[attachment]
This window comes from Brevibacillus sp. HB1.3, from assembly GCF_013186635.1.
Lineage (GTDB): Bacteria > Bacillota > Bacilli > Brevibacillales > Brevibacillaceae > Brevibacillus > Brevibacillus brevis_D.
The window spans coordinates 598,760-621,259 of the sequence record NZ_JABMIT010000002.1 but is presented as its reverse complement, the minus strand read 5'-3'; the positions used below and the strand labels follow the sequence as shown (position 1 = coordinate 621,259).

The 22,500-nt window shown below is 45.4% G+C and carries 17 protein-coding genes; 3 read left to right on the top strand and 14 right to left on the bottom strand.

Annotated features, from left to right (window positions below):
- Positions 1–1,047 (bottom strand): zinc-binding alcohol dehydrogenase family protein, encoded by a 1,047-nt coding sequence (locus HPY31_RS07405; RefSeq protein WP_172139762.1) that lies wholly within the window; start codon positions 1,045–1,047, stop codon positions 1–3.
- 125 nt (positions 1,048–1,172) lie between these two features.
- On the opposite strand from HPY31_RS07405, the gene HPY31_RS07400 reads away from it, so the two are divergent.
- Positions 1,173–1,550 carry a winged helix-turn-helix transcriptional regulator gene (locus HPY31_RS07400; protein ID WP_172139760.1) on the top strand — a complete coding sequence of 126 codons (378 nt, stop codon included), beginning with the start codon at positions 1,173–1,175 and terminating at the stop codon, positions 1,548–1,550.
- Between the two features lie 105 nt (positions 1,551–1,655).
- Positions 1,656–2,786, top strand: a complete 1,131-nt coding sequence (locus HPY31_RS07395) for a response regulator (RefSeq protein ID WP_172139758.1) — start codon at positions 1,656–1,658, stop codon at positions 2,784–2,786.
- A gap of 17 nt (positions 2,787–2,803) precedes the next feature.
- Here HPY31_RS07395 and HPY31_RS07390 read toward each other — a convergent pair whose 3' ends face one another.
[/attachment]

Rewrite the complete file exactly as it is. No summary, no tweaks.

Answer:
This window comes from Brevibacillus sp. HB1.3, from assembly GCF_013186635.1.
Lineage (GTDB): Bacteria > Bacillota > Bacilli > Brevibacillales > Brevibacillaceae > Brevibacillus > Brevibacillus brevis_D.
The window spans coordinates 598,760-621,259 of the sequence record NZ_JABMIT010000002.1 but is presented as its reverse complement, the minus strand read 5'-3'; the positions used below and the strand labels follow the sequence as shown (position 1 = coordinate 621,259).

The 22,500-nt window shown below is 45.4% G+C and carries 17 protein-coding genes; 3 read left to right on the top strand and 14 right to left on the bottom strand.

Annotated features, from left to right (window positions below):
- Positions 1–1,047 (bottom strand): zinc-binding alcohol dehydrogenase family protein, encoded by a 1,047-nt coding sequence (locus HPY31_RS07405; RefSeq protein WP_172139762.1) that lies wholly within the window; start codon positions 1,045–1,047, stop codon positions 1–3.
- 125 nt (positions 1,048–1,172) lie between these two features.
- On the opposite strand from HPY31_RS07405, the gene HPY31_RS07400 reads away from it, so the two are divergent.
- Positions 1,173–1,550 carry a winged helix-turn-helix transcriptional regulator gene (locus HPY31_RS07400; protein ID WP_172139760.1) on the top strand — a complete coding sequence of 126 codons (378 nt, stop codon included), beginning with the start codon at positions 1,173–1,175 and terminating at the stop codon, positions 1,548–1,550.
- Between the two features lie 105 nt (positions 1,551–1,655).
- Positions 1,656–2,786, top strand: a complete 1,131-nt coding sequence (locus HPY31_RS07395) for a response regulator (RefSeq protein ID WP_172139758.1) — start codon at positions 1,656–1,658, stop codon at positions 2,784–2,786.
- A gap of 17 nt (positions 2,787–2,803) precedes the next feature.
- Here HPY31_RS07395 and HPY31_RS07390 read toward each other — a convergent pair whose 3' ends face one another.